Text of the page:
Guest Post by Max Richtman
National Committee to Preserve Social Security and Medicare Why a “Grand Bargain” Would Hurt Seniors, Veterans and the Disabled
While some in Washington may have given up on a so-called “grand bargain,” many others including the White House, still consider benefit cuts to millions of seniors, veterans and people with disabilities a part of the budget debate.
This so-called “entitlement reform,” actually means benefit cuts targeting seniors including: Social Security chained CPI, extending means testing in Medicare to the middle class, raising the retirement and eligibility ages, and ending traditional Medicare in favor of Rep. Paul Ryan’s “Couponcare” plan.
Each of these ideas shares the same fundamental flaw, requiring the still struggling middle-class to pay down our deficit while giving the wealthiest Americans a pass.
However, the chained CPI plan to change the formula which calculates the cost of living adjustment for seniors, veterans and people with disabilities is the most insidious of these proposals.
Here’s why the chained CPI is so devastating, not only to seniors but to our economy as well.
While some in Washington portray this benefit cut as nothing more than a “technical tweak,” the truth is that it would be a benefit cut imposed on the oldest and most vulnerable Americans who would be least able to afford it.
In our new National Committee Foundation report, produced in consultation with economist Dean Baker, we’ve also clearly shown that the chained CPI will have a huge impact on local businesses, state economies and our national economic recovery.
“The Chained CPI: Shackling America’s Economic Recovery,” provides a detailed look at what the adoption of a stingier cost of living adjustment really means for communities and states.
This study uses the Congressional Budget Office projections for cuts to national spending to estimate cuts that would be made in each congressional district, based on the Social Security Administration’s data on Social Security spending by congressional district. It also makes projections for the economic impact on the reduction in output as well as the jobs lost in each district. The results are striking.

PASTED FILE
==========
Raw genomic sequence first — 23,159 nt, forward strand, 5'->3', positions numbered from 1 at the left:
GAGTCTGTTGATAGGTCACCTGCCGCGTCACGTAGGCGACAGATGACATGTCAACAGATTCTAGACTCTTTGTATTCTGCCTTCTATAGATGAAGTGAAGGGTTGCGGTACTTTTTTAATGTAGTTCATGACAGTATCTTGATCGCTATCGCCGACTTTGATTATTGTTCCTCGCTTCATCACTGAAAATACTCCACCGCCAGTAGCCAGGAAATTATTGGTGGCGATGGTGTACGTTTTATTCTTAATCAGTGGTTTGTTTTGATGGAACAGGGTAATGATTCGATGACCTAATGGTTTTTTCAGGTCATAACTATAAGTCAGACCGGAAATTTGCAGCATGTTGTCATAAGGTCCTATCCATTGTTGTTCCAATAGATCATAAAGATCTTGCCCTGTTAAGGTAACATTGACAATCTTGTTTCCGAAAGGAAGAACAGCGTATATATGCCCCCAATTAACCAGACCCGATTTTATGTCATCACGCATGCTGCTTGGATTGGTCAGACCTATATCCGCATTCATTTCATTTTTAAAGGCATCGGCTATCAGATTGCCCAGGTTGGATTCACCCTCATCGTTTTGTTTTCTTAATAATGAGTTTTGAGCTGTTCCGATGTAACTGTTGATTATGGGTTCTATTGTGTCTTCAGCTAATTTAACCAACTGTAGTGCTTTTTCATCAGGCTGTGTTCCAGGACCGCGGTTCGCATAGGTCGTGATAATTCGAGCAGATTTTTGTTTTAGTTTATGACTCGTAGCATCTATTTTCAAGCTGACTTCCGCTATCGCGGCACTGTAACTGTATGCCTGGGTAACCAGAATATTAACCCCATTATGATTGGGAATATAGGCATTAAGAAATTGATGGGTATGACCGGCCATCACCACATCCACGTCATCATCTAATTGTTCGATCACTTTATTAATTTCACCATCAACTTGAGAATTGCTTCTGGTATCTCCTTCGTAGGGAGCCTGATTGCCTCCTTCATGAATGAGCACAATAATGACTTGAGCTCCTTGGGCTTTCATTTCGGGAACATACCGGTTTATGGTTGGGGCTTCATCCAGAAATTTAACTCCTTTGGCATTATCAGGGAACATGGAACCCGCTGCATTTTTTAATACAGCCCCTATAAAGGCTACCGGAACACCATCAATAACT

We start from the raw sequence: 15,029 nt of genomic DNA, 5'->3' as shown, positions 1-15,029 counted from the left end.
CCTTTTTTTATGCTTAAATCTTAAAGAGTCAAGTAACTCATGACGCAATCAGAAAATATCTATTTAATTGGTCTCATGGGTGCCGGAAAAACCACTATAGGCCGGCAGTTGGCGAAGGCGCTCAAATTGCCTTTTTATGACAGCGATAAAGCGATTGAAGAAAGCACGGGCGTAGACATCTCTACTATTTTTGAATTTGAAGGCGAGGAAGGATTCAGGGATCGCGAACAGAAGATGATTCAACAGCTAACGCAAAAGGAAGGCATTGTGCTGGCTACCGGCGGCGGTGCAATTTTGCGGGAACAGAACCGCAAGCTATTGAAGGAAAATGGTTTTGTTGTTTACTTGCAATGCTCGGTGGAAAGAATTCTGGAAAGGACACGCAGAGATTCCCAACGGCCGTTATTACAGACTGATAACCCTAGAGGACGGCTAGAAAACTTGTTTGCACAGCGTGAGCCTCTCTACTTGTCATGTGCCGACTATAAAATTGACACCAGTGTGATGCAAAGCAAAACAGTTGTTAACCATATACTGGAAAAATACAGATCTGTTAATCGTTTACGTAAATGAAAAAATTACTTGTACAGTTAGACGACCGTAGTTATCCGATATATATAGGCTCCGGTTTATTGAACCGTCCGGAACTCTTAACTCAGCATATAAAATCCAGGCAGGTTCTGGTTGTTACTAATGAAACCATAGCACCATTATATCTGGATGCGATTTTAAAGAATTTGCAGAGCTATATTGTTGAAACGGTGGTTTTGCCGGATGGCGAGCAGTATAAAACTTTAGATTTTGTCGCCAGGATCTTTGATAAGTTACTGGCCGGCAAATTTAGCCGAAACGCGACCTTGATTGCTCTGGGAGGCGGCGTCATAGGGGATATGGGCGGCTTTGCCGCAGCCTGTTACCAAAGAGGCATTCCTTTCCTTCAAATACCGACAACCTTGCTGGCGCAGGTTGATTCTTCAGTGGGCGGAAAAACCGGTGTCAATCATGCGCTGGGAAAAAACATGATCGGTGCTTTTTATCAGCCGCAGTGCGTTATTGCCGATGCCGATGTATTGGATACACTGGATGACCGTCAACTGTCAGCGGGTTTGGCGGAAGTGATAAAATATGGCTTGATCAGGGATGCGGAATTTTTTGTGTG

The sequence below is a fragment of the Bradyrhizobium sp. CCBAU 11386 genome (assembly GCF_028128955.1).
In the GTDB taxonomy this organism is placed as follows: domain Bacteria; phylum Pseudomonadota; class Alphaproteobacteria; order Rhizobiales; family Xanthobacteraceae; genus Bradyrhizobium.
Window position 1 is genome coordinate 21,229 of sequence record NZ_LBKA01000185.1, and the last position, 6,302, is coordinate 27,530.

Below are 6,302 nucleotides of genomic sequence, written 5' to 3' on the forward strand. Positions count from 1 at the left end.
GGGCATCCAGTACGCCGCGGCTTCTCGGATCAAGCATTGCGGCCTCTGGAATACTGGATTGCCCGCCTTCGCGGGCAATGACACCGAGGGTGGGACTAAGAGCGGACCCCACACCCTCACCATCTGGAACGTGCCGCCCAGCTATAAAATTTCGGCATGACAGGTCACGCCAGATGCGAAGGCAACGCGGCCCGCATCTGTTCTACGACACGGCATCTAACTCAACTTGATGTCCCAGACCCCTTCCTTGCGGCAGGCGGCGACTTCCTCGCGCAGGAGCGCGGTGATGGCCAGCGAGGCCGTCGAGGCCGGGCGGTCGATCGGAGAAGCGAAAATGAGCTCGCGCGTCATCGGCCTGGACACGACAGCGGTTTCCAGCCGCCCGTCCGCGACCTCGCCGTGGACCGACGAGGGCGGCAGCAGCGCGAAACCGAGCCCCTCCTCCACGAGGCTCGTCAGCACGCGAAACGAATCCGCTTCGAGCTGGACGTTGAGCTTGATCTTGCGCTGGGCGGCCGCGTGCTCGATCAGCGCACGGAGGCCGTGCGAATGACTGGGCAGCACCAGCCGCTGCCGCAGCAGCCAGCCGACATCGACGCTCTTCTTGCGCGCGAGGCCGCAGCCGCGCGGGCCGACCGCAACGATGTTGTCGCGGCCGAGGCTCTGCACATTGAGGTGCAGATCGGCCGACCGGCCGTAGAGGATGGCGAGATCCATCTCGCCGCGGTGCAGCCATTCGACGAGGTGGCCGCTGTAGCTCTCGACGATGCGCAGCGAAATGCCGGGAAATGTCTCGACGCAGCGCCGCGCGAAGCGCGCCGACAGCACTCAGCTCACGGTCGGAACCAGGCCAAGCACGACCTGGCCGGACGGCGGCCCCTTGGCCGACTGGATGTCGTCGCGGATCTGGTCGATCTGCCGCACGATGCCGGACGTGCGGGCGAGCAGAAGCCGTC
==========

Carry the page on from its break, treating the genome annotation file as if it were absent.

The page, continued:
The negative impact of the chained CPI should not be ignored or trivialized. This new analysis clearly illustrates just how harmful this COLA cut will be to seniors as well as state economies and local businesses.
Adoption of this so-called “tweak” could mean the loss of $31 billion in economic output and more than 200,000 jobs nationwide. Washington’s blind determination to cut Social Security benefits in the name of deficit reduction must be stopped and those who continue to peddle the chained CPI should now explain to American workers, retirees and their families how losing billions of dollars in economic output and hundreds of thousands of jobs is a ‘modest adjustment’ we should accept.
While Washington’s well-financed austerity lobby has downplayed the economic impact of losing billions in benefits spent in local communities due to the chained-CPI, step outside the Beltway and state lawmakers and business owners alike understand what this benefit cut would mean.
That’s why this study applies these calculations to each congressional district. It’s time members of Congress see in clear dollars and cents what the chained CPI actually means to their communities and constituents. Many districts with large populations of retirees would be especially hard-hit by these cuts.
In Florida’s 16th congressional district, which includes Sarasota and other cities along the Gulf Coast, the benefit cuts would be $6.1 million in 2015, $53.3 million in 2020, and $87.7 million in 2023. This implies a loss of output in the district of $8.9 million in 2015, $80.2 million in 2020, and $127.2 million in 2023. The job loss would be 70 in 2015, 550 in 2020, and 780 in 2023.
In Pennsylvania’s 12th congressional district, a largely rural area in the southwest corner of the states, the benefit cuts would be $5.0 million in 2015, $44.9 million in 2020, and $71.3 million in 2023. This implies a loss of output in the district of $7.2 million in 2015, $65.2 million in 2020, and $103.3 million in 2023. The job loss would be 60 in 2015, 440 in 2020, and 630 in 2023.
Given the economy’s slow rebound, is this really their plan to strengthen America? Is there any community which can afford to lose millions of dollars and hundreds of jobs over the next decade? This is also at stake if the chained CPI is adopted.
Real dollars, real jobs and real damage to our economy.
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